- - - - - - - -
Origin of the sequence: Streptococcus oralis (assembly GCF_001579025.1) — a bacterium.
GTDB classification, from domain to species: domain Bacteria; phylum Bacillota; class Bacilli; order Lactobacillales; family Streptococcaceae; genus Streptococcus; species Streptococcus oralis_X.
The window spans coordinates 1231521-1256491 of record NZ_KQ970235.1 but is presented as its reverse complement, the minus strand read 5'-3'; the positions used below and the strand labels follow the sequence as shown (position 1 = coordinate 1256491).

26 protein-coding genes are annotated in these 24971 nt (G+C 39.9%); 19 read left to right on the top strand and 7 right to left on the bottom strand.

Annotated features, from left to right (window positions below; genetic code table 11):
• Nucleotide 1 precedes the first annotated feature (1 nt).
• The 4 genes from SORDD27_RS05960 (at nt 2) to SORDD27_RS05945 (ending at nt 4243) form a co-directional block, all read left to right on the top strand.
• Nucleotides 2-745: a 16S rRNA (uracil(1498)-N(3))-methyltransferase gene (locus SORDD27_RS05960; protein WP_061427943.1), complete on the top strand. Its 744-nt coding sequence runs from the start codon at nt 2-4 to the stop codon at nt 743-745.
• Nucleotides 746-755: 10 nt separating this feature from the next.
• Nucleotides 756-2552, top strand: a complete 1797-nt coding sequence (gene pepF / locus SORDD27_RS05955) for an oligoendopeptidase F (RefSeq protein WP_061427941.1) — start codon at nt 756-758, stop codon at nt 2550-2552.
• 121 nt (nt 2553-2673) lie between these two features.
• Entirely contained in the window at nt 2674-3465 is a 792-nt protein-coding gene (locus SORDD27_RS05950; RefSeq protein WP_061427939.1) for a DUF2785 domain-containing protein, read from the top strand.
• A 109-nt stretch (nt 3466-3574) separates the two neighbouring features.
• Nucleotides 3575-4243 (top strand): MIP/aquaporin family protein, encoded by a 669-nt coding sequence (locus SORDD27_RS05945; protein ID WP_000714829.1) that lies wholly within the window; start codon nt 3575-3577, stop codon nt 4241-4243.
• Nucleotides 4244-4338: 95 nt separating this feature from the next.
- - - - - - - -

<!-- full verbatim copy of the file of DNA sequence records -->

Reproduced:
Origin of the sequence: Streptococcus oralis (assembly GCF_001579025.1) — a bacterium.
GTDB classification, from domain to species: domain Bacteria; phylum Bacillota; class Bacilli; order Lactobacillales; family Streptococcaceae; genus Streptococcus; species Streptococcus oralis_X.
The window spans coordinates 1231521-1256491 of record NZ_KQ970235.1 but is presented as its reverse complement, the minus strand read 5'-3'; the positions used below and the strand labels follow the sequence as shown (position 1 = coordinate 1256491).

26 protein-coding genes are annotated in these 24971 nt (G+C 39.9%); 19 read left to right on the top strand and 7 right to left on the bottom strand.

Annotated features, from left to right (window positions below; genetic code table 11):
• Nucleotide 1 precedes the first annotated feature (1 nt).
• The 4 genes from SORDD27_RS05960 (at nt 2) to SORDD27_RS05945 (ending at nt 4243) form a co-directional block, all read left to right on the top strand.
• Nucleotides 2-745: a 16S rRNA (uracil(1498)-N(3))-methyltransferase gene (locus SORDD27_RS05960; protein WP_061427943.1), complete on the top strand. Its 744-nt coding sequence runs from the start codon at nt 2-4 to the stop codon at nt 743-745.
• Nucleotides 746-755: 10 nt separating this feature from the next.
• Nucleotides 756-2552, top strand: a complete 1797-nt coding sequence (gene pepF / locus SORDD27_RS05955) for an oligoendopeptidase F (RefSeq protein WP_061427941.1) — start codon at nt 756-758, stop codon at nt 2550-2552.
• 121 nt (nt 2553-2673) lie between these two features.
• Entirely contained in the window at nt 2674-3465 is a 792-nt protein-coding gene (locus SORDD27_RS05950; RefSeq protein WP_061427939.1) for a DUF2785 domain-containing protein, read from the top strand.
• A 109-nt stretch (nt 3466-3574) separates the two neighbouring features.
• Nucleotides 3575-4243 (top strand): MIP/aquaporin family protein, encoded by a 669-nt coding sequence (locus SORDD27_RS05945; protein ID WP_000714829.1) that lies wholly within the window; start codon nt 3575-3577, stop codon nt 4241-4243.
• Nucleotides 4244-4338: 95 nt separating this feature from the next.